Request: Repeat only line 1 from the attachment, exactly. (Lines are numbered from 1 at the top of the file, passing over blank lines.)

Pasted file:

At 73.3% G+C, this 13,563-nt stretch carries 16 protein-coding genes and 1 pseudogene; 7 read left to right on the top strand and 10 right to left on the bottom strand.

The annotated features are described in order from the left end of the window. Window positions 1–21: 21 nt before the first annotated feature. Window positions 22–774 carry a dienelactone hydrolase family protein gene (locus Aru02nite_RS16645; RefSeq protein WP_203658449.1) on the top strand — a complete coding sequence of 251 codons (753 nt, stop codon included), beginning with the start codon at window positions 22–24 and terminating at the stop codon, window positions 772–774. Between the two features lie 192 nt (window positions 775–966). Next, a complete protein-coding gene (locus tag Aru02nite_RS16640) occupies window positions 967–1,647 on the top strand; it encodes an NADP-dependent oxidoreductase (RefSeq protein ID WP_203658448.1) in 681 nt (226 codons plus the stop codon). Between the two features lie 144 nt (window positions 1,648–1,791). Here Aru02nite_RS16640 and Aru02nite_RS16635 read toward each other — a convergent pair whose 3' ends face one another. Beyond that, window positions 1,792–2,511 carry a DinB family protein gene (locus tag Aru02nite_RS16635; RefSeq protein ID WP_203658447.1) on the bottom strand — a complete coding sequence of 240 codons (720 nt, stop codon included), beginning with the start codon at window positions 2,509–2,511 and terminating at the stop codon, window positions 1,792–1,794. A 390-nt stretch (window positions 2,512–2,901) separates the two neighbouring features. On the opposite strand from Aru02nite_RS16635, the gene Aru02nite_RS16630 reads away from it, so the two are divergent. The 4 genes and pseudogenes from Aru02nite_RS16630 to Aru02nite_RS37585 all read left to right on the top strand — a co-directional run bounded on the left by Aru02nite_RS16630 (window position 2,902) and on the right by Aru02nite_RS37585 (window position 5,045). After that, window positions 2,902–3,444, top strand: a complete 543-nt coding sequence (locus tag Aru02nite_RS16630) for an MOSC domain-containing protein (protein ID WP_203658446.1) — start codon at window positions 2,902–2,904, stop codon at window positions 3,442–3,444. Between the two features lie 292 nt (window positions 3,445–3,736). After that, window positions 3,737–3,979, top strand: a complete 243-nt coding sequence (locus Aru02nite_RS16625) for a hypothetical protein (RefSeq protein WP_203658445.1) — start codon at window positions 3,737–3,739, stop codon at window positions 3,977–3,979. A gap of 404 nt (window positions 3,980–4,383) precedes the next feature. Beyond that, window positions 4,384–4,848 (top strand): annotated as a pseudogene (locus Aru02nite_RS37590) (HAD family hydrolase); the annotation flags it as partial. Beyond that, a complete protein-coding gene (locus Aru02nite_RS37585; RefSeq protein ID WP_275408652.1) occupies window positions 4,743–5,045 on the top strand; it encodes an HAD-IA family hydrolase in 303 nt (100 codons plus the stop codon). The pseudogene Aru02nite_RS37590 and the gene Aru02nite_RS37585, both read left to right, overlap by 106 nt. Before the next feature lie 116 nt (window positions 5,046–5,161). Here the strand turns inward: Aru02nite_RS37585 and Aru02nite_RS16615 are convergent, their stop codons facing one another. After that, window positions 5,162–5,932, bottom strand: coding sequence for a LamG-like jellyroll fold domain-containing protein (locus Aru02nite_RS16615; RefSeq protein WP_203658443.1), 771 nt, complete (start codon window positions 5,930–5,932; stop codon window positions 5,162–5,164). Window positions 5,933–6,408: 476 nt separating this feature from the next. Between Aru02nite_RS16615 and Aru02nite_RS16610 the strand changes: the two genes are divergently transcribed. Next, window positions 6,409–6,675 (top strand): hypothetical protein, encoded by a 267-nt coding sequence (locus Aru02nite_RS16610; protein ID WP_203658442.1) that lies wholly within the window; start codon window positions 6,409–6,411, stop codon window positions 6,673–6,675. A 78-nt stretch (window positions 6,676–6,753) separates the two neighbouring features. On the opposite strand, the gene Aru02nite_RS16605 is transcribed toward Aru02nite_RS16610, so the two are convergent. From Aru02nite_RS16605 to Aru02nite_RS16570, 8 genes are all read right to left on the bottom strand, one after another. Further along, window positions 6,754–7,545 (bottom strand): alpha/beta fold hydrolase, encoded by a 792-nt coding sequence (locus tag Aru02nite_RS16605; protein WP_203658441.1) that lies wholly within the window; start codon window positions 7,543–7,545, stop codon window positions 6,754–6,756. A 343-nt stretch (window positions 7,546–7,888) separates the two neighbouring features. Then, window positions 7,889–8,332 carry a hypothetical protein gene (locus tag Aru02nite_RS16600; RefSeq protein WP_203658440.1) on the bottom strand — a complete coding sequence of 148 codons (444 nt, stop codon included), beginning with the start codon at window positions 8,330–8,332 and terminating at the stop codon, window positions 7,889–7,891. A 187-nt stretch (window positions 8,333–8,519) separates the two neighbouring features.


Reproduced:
At 73.3% G+C, this 13,563-nt stretch carries 16 protein-coding genes and 1 pseudogene; 7 read left to right on the top strand and 10 right to left on the bottom strand.